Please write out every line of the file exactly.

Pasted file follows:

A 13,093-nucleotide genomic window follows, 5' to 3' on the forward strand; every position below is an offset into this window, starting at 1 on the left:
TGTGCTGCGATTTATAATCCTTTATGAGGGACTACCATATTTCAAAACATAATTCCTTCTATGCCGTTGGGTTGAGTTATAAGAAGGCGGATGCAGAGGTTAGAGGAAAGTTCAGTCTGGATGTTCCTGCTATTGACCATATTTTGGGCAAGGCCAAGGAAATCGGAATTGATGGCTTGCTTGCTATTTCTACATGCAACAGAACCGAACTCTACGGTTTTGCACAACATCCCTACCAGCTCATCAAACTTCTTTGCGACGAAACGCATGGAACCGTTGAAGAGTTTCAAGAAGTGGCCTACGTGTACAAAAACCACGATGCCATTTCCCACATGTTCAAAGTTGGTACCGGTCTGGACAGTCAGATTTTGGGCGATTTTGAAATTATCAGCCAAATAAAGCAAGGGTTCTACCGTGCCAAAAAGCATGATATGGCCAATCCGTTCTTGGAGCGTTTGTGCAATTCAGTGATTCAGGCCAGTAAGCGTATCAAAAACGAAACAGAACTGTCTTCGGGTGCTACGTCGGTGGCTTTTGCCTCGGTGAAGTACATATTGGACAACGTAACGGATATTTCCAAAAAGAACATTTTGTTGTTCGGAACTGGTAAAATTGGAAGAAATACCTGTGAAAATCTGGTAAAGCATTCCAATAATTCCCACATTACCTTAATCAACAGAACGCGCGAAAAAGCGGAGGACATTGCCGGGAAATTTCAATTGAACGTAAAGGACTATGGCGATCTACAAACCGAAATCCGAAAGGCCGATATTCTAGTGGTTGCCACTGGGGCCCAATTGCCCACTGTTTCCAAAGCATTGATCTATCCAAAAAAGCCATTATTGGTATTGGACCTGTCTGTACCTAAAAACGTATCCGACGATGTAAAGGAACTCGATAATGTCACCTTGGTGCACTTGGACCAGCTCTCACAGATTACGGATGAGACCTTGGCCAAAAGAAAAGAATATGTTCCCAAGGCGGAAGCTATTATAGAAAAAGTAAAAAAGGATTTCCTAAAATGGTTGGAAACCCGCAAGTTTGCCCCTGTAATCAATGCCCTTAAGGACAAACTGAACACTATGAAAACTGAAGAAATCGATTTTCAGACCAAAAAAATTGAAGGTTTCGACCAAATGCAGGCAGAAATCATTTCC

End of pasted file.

A 13,093-nucleotide genomic window follows, 5' to 3' on the forward strand; every position below is an offset into this window, starting at 1 on the left:
TGTGCTGCGATTTATAATCCTTTATGAGGGACTACCATATTTCAAAACATAATTCCTTCTATGCCGTTGGGTTGAGTTATAAGAAGGCGGATGCAGAGGTTAGAGGAAAGTTCAGTCTGGATGTTCCTGCTATTGACCATATTTTGGGCAAGGCCAAGGAAATCGGAATTGATGGCTTGCTTGCTATTTCTACATGCAACAGAACCGAACTCTACGGTTTTGCACAACATCCCTACCAGCTCATCAAACTTCTTTGCGACGAAACGCATGGAACCGTTGAAGAGTTTCAAGAAGTGGCCTACGTGTACAAAAACCACGATGCCATTTCCCACATGTTCAAAGTTGGTACCGGTCTGGACAGTCAGATTTTGGGCGATTTTGAAATTATCAGCCAAATAAAGCAAGGGTTCTACCGTGCCAAAAAGCATGATATGGCCAATCCGTTCTTGGAGCGTTTGTGCAATTCAGTGATTCAGGCCAGTAAGCGTATCAAAAACGAAACAGAACTGTCTTCGGGTGCTACGTCGGTGGCTTTTGCCTCGGTGAAGTACATATTGGACAACGTAACGGATATTTCCAAAAAGAACATTTTGTTGTTCGGAACTGGTAAAATTGGAAGAAATACCTGTGAAAATCTGGTAAAGCATTCCAATAATTCCCACATTACCTTAATCAACAGAACGCGCGAAAAAGCGGAGGACATTGCCGGGAAATTTCAATTGAACGTAAAGGACTATGGCGATCTACAAACCGAAATCCGAAAGGCCGATATTCTAGTGGTTGCCACTGGGGCCCAATTGCCCACTGTTTCCAAAGCATTGATCTATCCAAAAAAGCCATTATTGGTATTGGACCTGTCTGTACCTAAAAACGTATCCGACGATGTAAAGGAACTCGATAATGTCACCTTGGTGCACTTGGACCAGCTCTCACAGATTACGGATGAGACCTTGGCCAAAAGAAAAGAATATGTTCCCAAGGCGGAAGCTATTATAGAAAAAGTAAAAAAGGATTTCCTAAAATGGTTGGAAACCCGCAAGTTTGCCCCTGTAATCAATGCCCTTAAGGACAAACTGAACACTATGAAAACTGAAGAAATCGATTTTCAGACCAAAAAAATTGAAGGTTTCGACCAAATGCAGGCAGAAATCATTTCC